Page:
When in Rome, accept the fact that the Internet is going to be on a
Roman Holiday (whatever that means), and not cooperating. For the last
couple of days, our apartment connection has been going downhill,
until this evening, it is one notch above primitive. I’m hoping this
will get out, but probably without photos.
Today was our day to wander about under blue skies, with a pleasant
breeze. We started the day with coffees at the bar down the street;
the barista, a silver-haired man seems quite taken with Anthea’s blue
hair (and smile). Jim. Anthea, and I got to the turtle fountain, the
big market, Campo de Fiori, and our first subway ride — very like
most other subway rides, crowded and hot. We met Regina at the train
station, and found a gelato place (I Caruso near the Borghese Gardens)
that she had read about.
By the end of the last bites of gelato it was near 4:00 p.m. Jim was
feeling like he was catching a cold, Regina was jet-lagged and
carrying her luggage, Anthea’s feet hurt, and I was hungry. We called
a cab. Anthea sat in front and deemed it a “close to heaven”
experience, as in “Will we live?” We sat in the back, and observed how
deftly the inch between the bus and the cab was negotiated by all
parties, how the breath of air between our bumper and that of the cute
little car in front of us spelled salvation, how the paint of the van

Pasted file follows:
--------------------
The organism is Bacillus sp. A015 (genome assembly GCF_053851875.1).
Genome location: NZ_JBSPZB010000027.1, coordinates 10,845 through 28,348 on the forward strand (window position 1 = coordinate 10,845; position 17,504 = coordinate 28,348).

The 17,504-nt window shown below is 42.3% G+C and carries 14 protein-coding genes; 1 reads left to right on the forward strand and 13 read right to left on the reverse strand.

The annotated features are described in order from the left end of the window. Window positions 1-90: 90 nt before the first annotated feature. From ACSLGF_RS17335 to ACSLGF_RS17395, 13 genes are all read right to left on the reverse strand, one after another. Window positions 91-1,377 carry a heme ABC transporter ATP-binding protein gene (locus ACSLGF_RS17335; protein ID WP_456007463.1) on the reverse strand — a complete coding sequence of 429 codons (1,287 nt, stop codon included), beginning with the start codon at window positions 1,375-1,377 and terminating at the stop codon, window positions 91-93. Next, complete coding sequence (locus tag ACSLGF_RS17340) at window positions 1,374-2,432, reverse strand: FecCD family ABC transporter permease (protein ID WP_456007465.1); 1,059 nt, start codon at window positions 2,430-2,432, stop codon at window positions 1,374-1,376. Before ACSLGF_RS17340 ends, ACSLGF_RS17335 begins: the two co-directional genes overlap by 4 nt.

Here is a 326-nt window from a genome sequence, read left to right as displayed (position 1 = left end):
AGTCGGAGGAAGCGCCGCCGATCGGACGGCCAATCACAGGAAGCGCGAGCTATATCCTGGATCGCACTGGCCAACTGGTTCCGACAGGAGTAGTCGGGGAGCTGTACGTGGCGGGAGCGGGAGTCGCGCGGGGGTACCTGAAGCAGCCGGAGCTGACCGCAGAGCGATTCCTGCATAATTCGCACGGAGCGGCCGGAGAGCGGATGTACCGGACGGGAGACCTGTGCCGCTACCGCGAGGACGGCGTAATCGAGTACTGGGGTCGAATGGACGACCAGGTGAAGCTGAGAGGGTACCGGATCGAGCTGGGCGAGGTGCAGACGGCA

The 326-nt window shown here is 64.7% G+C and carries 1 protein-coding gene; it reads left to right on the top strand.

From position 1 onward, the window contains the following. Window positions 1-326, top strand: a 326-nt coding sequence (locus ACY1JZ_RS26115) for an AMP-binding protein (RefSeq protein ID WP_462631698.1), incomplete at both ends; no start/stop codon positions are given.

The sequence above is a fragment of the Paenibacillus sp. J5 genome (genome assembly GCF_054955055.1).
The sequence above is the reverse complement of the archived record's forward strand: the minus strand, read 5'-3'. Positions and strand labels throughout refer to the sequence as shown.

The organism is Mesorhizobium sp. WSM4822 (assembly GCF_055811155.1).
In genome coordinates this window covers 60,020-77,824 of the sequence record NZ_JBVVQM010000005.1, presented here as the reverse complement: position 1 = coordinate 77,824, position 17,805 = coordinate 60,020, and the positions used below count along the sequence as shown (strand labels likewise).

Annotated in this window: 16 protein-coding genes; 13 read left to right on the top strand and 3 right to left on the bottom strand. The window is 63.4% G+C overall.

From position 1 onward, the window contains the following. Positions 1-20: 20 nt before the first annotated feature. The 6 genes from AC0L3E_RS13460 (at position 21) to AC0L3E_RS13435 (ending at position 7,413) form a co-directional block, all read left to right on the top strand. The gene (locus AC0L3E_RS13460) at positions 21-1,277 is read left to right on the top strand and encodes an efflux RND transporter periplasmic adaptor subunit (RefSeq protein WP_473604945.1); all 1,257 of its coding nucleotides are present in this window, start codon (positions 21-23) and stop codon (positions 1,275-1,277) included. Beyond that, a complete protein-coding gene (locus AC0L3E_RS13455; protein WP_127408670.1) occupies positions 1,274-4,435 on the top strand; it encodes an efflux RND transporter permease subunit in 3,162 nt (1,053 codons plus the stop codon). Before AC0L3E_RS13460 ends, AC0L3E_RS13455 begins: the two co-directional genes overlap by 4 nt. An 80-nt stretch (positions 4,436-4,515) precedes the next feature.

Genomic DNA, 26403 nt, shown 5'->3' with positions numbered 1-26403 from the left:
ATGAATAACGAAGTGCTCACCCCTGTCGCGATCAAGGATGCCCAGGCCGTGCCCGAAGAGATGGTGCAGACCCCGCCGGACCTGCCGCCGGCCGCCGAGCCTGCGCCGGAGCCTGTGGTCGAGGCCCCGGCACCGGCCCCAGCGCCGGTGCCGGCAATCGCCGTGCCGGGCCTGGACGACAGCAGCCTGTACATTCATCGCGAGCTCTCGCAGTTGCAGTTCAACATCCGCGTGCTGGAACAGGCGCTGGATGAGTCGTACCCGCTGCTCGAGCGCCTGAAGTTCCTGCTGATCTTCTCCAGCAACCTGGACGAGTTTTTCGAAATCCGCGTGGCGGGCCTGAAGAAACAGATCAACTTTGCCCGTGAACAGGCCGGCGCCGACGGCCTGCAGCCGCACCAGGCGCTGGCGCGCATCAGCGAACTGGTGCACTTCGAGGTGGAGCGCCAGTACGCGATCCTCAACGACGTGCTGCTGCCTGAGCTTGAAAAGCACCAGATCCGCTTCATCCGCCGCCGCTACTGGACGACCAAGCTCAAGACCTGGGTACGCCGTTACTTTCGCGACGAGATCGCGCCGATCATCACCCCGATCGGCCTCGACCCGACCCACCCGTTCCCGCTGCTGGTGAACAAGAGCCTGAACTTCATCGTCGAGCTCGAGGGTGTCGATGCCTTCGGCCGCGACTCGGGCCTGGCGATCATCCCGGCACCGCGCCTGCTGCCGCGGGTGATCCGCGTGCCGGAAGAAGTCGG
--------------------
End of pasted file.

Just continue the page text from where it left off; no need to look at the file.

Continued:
pulling in front of us was pleasantly marked with microscopic
variations. Regina was asleep, and Jim was saying how he would never
drive in Rome. I was thinking how much better this was, despite the
extra cost, than trying to figure out the buses to our place, how to
get to them, how to negotiate the afternoon crowds with sore feet and
the extra bags. Having witnessed for four days now the remarkable ways
in which everyone manages to survive the Rome streets, I had faith
that we too would reach Viale Glorioso unscathed. And we did.
Our landlady made reservations for us for a “Roman family” dinner in
the neighborhood. Regina, Anthea and I went and enjoyed roasted
vegetables almost afloat in olive oil, and classic pasta dishes — con
funghi (with mushrooms), arriabata (spicy tomato), and standard
spaghetti with tomato sauce. Then we indulged in the local (best so
far, in terms of price and taste) Fata Morgana gelato. It’s all
organic, one euro a scoop (compared to two or two-fifty most places),
and the flavors vary from day to day.
Looks like we will go to the Vatican Museum and St. Peter’s tomorrow
— Anthea’s request, and the only day available at this point for the
venture. Then we’ll meet Peg and Tom at the train station, and later
meet Joe and Jen (their oldest, and his wife) for dinner.
Photos tomorrow we hope, if we can figure out the Internet connections.